This is one from fairly late in Lewis's writing life, when he'd moved away from popular apologetics and into books meant to deepen the faith of believers. While there are some fine moments in his reflections, I kept finding myself startled by his rather sweeping (and sometimes troubling...) statements about Judaism, both ancient and modern. His characterization of the people who gave rise to what he calls the "cursing psalms" as "ferocious, self-pitying, barbaric men" is only partly tempered by...more
Steve
The author's discussion of how he reads the Psalms and understands their context. Written by various author's as poems and songs, the Psalms may be interpreted differently depending on your perspective and can present a real challenge to the reader who is trying to pull meaning out of the words and into their life. Lewis criticizes the Psalms as a professor of language and history and shines a different light on the Psalms than I had been applying to them. I enjoy the way Lewis takes on challeng...more
Jon Cooper
I've read (almost) everything Lewis has written, both fiction and non-fiction (at least his devotional work). I hadn't read this, yet. And up until reading Reflections on the Psalms I would have said that, although not my personal favorite, there's a reason why Mere Christianity is so well known. Now, though, I have to say that this is by and far Lewis's best devotional work. Outstanding.

This was also one of the best books I've read on the Psalms, probably on par with that by NT Wright and Brue...more
Douglas Wilson
Glorious, but awful in parts.
Jeanie
Apr 01, 2013 Jeanie marked it as to-read
Marked down to 2.99 on kindle
Alexfitzgerald88
I have to preface this review by admitting I read a very garbled version of this book. I will be purchasing it, but I received it bundled with some public domain texts. Not wanting to complain about something that is free I dealt with it, but it hurt my understanding of the text.

C.S. Lewis makes some marvelous points in this short treatise. I feel like I got more out of the Pslams through reading it, and I can't imagine he was aiming for anything else.

The frequent need to shuffle through an appe...more
Marilynn A Grieser
I decided to read this book as I am currently rereading the Psalms for my morning meditations. I had anticipated that CSLewis would offer interpretations to the Psalms. Instead, he offers an umbrella of thoughts covering different ideas covered in these "poems" or "hymns." One of the first points Lewis makes is that the Psalms are poems meant to be sung in worship to God."They must be read as poems if they are to be properly understood in light of the authors' intentions."
Just to help me remembe...more
Julia
This little book includes some very lucid (but what else could we expect from Lewis) and thought-provoking reflections. A couple memorable passages from a first read through (July 2011):

- Lewis treats the Jewish call for justice (frequently found in the Psalms; a call to defend the poor, defend the cause of the widow and orphan) as a different plea from the Christian call for justice (which pins all our own hopes for mercy on the Character of Christ).(The authors of the Psalms, in general "think...more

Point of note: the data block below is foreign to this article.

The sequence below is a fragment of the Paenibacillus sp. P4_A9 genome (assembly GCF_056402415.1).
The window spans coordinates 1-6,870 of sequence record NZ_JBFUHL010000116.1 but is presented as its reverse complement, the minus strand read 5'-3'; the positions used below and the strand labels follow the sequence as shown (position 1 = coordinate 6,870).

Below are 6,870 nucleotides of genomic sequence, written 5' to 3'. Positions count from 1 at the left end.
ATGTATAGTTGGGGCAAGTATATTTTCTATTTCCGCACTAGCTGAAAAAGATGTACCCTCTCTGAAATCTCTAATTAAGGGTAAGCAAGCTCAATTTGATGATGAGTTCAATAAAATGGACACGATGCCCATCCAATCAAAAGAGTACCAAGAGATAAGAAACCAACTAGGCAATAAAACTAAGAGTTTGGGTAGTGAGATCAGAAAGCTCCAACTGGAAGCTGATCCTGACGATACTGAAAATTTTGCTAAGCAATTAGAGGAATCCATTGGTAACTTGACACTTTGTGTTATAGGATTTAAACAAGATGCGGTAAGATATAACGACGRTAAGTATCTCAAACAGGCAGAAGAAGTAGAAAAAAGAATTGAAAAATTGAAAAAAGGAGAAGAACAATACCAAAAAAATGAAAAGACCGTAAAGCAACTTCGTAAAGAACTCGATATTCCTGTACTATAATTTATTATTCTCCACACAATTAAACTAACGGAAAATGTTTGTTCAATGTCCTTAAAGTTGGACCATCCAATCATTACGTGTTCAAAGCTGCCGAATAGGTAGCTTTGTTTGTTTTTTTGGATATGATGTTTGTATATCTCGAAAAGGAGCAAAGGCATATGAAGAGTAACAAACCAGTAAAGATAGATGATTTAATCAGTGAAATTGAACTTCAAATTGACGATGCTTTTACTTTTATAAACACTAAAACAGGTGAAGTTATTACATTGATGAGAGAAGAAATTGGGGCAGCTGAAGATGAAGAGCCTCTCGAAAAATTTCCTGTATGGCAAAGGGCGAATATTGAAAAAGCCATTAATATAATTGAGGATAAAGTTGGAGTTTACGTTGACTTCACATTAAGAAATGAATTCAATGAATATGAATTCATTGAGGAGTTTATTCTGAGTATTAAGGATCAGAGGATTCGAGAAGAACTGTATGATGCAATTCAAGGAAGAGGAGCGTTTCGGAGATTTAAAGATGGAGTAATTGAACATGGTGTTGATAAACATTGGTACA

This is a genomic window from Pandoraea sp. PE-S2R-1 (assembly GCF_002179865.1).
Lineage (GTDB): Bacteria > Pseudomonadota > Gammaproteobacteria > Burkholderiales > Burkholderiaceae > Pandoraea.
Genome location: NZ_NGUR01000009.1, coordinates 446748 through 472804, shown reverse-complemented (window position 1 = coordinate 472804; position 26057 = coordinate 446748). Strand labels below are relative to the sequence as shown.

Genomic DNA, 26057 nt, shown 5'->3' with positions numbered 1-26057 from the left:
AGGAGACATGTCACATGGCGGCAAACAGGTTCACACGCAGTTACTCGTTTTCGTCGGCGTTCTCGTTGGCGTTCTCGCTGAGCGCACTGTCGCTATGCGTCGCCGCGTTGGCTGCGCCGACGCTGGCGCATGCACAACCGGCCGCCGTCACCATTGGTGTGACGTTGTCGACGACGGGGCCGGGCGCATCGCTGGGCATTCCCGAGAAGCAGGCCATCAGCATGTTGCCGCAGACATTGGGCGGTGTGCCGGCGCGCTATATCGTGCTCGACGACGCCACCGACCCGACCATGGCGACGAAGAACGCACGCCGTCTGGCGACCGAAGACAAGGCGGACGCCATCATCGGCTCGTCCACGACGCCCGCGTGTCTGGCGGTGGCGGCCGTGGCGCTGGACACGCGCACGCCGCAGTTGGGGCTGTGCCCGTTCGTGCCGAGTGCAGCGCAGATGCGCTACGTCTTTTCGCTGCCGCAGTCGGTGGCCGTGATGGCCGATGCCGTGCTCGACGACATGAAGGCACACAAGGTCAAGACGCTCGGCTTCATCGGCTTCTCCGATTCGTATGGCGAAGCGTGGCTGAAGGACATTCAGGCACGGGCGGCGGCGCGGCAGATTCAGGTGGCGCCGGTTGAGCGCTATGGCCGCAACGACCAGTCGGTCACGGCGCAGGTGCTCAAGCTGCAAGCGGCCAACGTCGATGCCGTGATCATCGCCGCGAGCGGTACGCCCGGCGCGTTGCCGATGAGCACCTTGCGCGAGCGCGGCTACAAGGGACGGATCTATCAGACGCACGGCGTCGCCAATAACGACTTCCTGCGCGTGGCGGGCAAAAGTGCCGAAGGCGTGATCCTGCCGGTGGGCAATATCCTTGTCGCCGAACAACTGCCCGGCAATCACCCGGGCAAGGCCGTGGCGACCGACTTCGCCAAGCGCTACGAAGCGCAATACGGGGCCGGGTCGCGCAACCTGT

Miss Clark
May 25, 2010 Miss Clark rated it 4 of 5 stars
Recommends it for: Those seeking to better understand and appreciate the Psalms
This review has been hidden because it contains spoilers. To view it, click here.
Adam Graham
Reflections on the Psalms is C.S. Lewis' attempt to examine the book. Lewis does not claim to be an expert on Psalms, writing the book plainly because the topic interests him. It is not an apologetic work, but rather is written for Christians.

To be honest, I do not find myself sharing in Lewis' opinions on some points, but on all points he's profound. One thing that impressed me about Lewis' examination is that he would try to take a look at the downside of his own statements, cautioning us abo...more
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CLIVE STAPLES LEWIS (1898–1963) was one of the intellectual giants of the twentieth century and arguably one of the most influential writers of his day. He was a Fellow and Tutor in English Literature at Oxford University until 1954. He was unanimously elected to the Chair of Medieval and Renaissance Literature at Cambridge University, a position he held until his retirement. He wrote more than th...more
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“Lead us not into temptation' often means, among other things, 'Deny me those gratifying invitations, those highly interesting contacts, that participation in the brilliant movements of our age, which I so often, at such risk, desire.'
Reflections on the Psalms, ch 7
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“I think we delight to praise what we enjoy because the praise not merely expresses but completes the enjoyment; it is its appointed consummation. It is not out of compliment that lovers keep on telling one another how beautiful they are; the delight is incomplete till it is expressed. It is frustrating to have discovered a new author and not to be able to tell anyone how good he is; to come suddenly, at the turn of the road, upon some mountain valley of unexpected grandeur and then to have to keep silent because the people with you care for it no more than for a tin can in the ditch; to hear a good joke and find no one to share it with. . . . The Scotch catechism says that man’s chief end is ‘to glorify God and enjoy Him forever.’ But we shall then know that these are the same thing. Fully to enjoy is to glorify. In commanding us to glorify Him, God is inviting us to enjoy Him.” 16 likes